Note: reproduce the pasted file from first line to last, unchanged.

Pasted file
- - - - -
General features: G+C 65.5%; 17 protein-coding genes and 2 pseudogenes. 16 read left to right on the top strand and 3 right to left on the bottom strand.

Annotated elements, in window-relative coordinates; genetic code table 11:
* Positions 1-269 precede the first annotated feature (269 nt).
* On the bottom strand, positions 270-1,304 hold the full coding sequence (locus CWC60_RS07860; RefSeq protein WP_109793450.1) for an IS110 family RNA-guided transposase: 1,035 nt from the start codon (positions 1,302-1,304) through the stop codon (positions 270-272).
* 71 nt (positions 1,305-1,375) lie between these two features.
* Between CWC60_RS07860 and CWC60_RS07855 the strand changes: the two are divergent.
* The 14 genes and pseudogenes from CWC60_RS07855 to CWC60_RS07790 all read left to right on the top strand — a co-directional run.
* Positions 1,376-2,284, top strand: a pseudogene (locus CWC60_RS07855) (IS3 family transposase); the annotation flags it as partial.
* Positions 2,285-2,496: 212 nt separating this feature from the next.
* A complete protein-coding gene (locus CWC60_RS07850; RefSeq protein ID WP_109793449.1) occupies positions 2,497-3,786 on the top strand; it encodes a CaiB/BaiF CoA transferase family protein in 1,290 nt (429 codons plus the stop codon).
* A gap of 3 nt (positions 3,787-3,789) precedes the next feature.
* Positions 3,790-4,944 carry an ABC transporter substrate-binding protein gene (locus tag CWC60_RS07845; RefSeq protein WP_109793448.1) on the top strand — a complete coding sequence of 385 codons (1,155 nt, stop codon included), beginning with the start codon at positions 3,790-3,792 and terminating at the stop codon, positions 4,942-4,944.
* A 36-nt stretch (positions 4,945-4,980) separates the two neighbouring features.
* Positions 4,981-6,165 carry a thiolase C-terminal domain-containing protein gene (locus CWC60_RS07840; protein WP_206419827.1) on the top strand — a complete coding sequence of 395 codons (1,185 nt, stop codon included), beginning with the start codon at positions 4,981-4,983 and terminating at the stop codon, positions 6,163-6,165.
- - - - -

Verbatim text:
General features: G+C 65.5%; 17 protein-coding genes and 2 pseudogenes. 16 read left to right on the top strand and 3 right to left on the bottom strand.

Annotated elements, in window-relative coordinates; genetic code table 11:
* Positions 1-269 precede the first annotated feature (269 nt).
* On the bottom strand, positions 270-1,304 hold the full coding sequence (locus CWC60_RS07860; RefSeq protein WP_109793450.1) for an IS110 family RNA-guided transposase: 1,035 nt from the start codon (positions 1,302-1,304) through the stop codon (positions 270-272).
* 71 nt (positions 1,305-1,375) lie between these two features.
* Between CWC60_RS07860 and CWC60_RS07855 the strand changes: the two are divergent.
* The 14 genes and pseudogenes from CWC60_RS07855 to CWC60_RS07790 all read left to right on the top strand — a co-directional run.
* Positions 1,376-2,284, top strand: a pseudogene (locus CWC60_RS07855) (IS3 family transposase); the annotation flags it as partial.
* Positions 2,285-2,496: 212 nt separating this feature from the next.
* A complete protein-coding gene (locus CWC60_RS07850; RefSeq protein ID WP_109793449.1) occupies positions 2,497-3,786 on the top strand; it encodes a CaiB/BaiF CoA transferase family protein in 1,290 nt (429 codons plus the stop codon).
* A gap of 3 nt (positions 3,787-3,789) precedes the next feature.
* Positions 3,790-4,944 carry an ABC transporter substrate-binding protein gene (locus tag CWC60_RS07845; RefSeq protein WP_109793448.1) on the top strand — a complete coding sequence of 385 codons (1,155 nt, stop codon included), beginning with the start codon at positions 3,790-3,792 and terminating at the stop codon, positions 4,942-4,944.
* A 36-nt stretch (positions 4,945-4,980) separates the two neighbouring features.
* Positions 4,981-6,165 carry a thiolase C-terminal domain-containing protein gene (locus CWC60_RS07840; protein WP_206419827.1) on the top strand — a complete coding sequence of 395 codons (1,185 nt, stop codon included), beginning with the start codon at positions 4,981-4,983 and terminating at the stop codon, positions 6,163-6,165.